Several independent North Sea producers saw their share prices drop after the chancellor’s windfall tax announcement – lending credence to claims they are harder hit than oil majors by the policy.
In his UK Autumn Budget on Thursday, Jeremy Hunt boosted the headline rate of tax for the industry to 75%, including a bolstered windfall tax, raised from 25% to 35%.
Several parties including the UK’s top producer, Harbour Energy, have warned that the increase to the “Energy Profits Levy” (EPL) will drive investment out of the country and disproportionately hit independent production firms.
Unlike most independents, the oil majors operating in the UK – TotalEnergies, BP and Shell – whose profits are driven by investments globally, saw shares increase.
Ashley Kelty, analyst at Panmure Gordon, said: “In terms of the share price slide, I think many people missed that the sunset clause was March ’28 rather than December ’28 as suggested in the leaks. Furthermore, the cut in investment allowance spooked people, even though its smoke and mirrors as the effective allowance per £ invested remains the same (c91p).
“Overall, I think the double whammy of a sharp move down in oil prices alongside the EPL hike was going to send most of the sector prices down. While the EPL hike had been flagged, the detail still concerned investors.
“I can’t see any imminent recovery, unless oil jumps much higher. Sadly, markets seem to be driven more by sentiment than fundamentals at moment. Ithaca needs to reassure the market that it’s WoS projects will go ahead, and Harbour and EnQuest need higher prices to allow them to defer decommissioning and ergo their DSAs – which suffer under new EPL regime.”
Between 8am Thursday and the market opening on Friday, EnQuest (LON: ENQ) saw shares drop 14% from 27.20 pence to 23.35p.
Serica Energy (LON: SQZ) took a 12% tumble between 1pm – 4.30pm Thursday – after the budget statement – from £32.88 to £28.90, but has since recovered slightly to around £29.15.
IOG (LON: IOG), the Southern North Sea-focused producer, who wrote to the chancellor warning that independents are hit harder than international majors, saw a 9.5% drop between Thurs and Fri, from 12pence to 10.86 pence.
Ithaca Energy (LON: ITH), recently listed on the London Stock Exchange following its initial public offering last week, saw its shares drop 7.57% between markets opening over the two days, down from £2.08 to £1.93.
The price has since recovered slightly to around £1.95, but it’s a steep drop from its opening price at IPO of £2.44 last week – analysts have suggested its mature portfolio and decommissioning liabilities are also playing a role here.
Harbour Energy saw shares drop 5% between 8am Thurs and Friday, from £3.33 to £3.16, before recovering slightly today to £3.18.
Parkmead’s shares, along with Hurricane Energy and I3 Energy, have been broadly stable since the announcement.
Some, like Jersey Oil and Gas and Kistos, have seen increased performance since the announcement on Thursday.
Analysts have suggested that, thanks to an investment incentive in the tax, the impact on companies could vary greatly.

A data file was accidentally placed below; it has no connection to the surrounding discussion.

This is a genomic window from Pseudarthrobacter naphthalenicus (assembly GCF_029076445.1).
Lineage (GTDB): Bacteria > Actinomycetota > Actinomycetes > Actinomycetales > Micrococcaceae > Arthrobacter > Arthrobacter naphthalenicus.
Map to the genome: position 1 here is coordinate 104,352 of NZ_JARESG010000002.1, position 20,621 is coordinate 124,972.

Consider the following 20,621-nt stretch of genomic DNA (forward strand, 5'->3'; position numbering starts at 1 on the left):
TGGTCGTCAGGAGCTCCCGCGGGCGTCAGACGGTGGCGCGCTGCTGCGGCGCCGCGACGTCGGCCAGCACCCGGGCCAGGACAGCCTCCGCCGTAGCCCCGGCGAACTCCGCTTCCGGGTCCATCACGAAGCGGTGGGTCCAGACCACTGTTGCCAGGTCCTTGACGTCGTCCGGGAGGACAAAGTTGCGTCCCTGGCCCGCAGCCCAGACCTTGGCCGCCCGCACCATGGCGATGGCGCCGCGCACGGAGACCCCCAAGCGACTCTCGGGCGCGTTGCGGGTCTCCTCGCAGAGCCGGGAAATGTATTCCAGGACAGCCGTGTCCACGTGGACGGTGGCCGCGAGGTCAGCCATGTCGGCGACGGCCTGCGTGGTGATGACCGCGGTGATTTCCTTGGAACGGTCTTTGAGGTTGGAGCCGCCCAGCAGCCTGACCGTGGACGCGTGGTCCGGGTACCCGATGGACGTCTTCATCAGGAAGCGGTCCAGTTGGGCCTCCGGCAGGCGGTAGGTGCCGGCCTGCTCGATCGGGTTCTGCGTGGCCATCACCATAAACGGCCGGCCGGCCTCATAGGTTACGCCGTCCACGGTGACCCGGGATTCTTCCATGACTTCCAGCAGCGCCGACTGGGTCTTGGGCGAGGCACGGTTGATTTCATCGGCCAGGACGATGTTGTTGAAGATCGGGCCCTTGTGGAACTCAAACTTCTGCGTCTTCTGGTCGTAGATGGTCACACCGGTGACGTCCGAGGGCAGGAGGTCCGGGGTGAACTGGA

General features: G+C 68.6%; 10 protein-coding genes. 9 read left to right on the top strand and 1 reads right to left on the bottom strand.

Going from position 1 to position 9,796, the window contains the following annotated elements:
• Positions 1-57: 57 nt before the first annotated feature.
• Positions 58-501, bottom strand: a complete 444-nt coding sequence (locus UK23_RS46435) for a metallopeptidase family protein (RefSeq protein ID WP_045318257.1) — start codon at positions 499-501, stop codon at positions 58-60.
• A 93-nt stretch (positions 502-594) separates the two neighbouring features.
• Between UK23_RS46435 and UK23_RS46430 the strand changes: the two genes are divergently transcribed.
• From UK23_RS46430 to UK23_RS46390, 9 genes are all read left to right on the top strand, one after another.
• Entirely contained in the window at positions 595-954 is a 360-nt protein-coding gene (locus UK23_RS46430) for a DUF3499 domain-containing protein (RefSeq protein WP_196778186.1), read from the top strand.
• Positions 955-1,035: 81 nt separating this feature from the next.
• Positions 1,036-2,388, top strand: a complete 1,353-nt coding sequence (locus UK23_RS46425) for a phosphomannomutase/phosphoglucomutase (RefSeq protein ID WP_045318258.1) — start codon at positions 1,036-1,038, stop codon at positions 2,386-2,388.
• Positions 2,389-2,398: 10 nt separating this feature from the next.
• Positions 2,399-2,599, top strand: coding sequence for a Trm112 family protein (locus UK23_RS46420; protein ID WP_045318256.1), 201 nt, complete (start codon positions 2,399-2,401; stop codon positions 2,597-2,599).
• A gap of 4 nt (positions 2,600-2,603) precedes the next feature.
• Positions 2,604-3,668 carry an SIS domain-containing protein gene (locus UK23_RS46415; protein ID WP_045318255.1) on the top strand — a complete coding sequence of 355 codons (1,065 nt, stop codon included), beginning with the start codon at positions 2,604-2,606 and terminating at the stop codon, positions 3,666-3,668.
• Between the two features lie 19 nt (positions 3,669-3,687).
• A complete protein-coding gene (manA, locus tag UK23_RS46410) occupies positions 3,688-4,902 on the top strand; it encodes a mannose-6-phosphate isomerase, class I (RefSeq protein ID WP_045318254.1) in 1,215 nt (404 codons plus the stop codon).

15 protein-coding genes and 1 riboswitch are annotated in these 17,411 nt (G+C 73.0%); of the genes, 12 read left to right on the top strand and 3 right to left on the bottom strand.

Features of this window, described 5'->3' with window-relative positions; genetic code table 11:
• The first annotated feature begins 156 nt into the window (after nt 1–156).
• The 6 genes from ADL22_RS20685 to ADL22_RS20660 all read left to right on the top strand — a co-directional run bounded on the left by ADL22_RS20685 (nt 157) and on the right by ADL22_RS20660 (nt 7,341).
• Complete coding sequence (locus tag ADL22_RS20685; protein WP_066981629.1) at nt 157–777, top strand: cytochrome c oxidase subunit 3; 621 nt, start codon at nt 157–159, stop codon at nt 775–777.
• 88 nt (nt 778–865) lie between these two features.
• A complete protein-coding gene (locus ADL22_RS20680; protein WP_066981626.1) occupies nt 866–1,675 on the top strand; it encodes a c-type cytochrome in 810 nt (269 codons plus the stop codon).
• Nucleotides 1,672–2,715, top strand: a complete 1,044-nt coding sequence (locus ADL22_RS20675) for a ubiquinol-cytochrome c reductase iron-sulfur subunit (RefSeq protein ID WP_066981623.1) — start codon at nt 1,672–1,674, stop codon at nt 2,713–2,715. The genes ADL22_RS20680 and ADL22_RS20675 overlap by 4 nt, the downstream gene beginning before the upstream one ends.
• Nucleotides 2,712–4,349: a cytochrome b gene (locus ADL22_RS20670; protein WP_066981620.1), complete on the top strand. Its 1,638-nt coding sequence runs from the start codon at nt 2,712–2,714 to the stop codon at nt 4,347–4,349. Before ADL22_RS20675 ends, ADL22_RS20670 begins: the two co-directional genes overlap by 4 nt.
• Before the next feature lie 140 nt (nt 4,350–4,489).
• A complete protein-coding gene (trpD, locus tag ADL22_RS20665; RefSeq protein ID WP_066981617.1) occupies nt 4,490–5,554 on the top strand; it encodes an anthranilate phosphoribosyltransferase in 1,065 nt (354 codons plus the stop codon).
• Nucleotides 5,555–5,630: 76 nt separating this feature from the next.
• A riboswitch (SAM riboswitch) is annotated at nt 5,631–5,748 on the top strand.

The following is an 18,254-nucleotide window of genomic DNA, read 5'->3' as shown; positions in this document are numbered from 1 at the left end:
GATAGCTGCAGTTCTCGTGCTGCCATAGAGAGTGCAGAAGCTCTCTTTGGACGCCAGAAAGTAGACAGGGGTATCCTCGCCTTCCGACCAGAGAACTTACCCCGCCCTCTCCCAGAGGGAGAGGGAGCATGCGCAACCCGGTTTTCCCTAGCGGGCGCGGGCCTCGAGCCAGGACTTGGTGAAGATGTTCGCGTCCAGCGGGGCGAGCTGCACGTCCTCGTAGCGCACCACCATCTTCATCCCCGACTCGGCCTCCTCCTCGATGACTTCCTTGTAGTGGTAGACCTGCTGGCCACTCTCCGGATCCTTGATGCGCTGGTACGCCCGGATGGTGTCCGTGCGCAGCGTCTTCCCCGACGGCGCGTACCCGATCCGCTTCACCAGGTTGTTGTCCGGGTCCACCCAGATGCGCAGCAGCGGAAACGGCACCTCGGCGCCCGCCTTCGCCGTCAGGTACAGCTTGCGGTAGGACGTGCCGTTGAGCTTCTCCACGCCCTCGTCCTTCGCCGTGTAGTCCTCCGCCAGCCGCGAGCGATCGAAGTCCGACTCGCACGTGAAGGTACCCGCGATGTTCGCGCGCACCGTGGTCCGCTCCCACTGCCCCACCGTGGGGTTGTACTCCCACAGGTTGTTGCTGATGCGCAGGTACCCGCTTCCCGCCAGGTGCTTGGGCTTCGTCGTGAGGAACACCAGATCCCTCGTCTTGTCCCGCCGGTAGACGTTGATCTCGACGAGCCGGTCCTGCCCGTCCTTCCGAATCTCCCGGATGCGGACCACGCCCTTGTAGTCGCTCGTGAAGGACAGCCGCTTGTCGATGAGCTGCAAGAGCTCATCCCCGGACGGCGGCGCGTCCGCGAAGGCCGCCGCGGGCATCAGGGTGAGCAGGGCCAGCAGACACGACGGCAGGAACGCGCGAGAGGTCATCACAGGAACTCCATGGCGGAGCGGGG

Those with investment pipelines will likely benefit, but companies who have invested heavily in the run up to the original tax in May are now facing higher penalties with none of the investment incentive rewards.
Harbour and Ithaca statements
Several independents have issued statements in wake of the tax announcement, some condemning the levy and others seeking to stem any investor concerns.
Harbour Energy said: “The EPL, as currently designed, disproportionately impacts independent UK oil and gas companies and does not target genuine windfall profits.
“We are also deeply disappointed to learn today that the government has not only increased and extended the EPL, but has also abandoned its policy to phase it out if commodity prices return to normal levels.”
Ithaca Energy also released a statement to shareholders today, saying it has a “strong pipeline of development opportunities” and will “work with Government and its industry partners to evaluate its development opportunities under the revised Energy Profits Levy”.
The firm said it remains committed to its dividend policy plans, but added that the full extent of the levy’s impact isn’t yet known as full legislative details are yet to be published.
Hurricane and Brindex
Hurricane Energy (LON: HUR), the west of Shetland operator, said it expects to pay $5m in windfall tax in 2022 and, should oil and gas prices stay at similar levels, it expects to pay a similar amount in 2023 and 2024.
However, it added, “this is heavily dependent on the Company’s cost base at the time and the achieved level of revenue, driven by the price of oil”.
Prior to the windfall tax announcement, Brindex, an association of independent oil and gas explorers – i.e. not including oil majors – issued a letter to the chancellor warnings that the trailed plans for a windfall tax surge would be “disastrous”.
Chair Robin Allan said at the time that it would hit the “appetite and financial ability” to invest.
He added: “Our members are not the supermajors who, with the help of their large trading operations, are reporting billions in worldwide profits, much of which is taxed outside the UK.
“Our members are being unfairly treated by the EPL which hurts us disproportionately more than the supermajors.”
Meanwhile share prices for BP, TotalEnergies and Shell all increased during Thursday into Friday.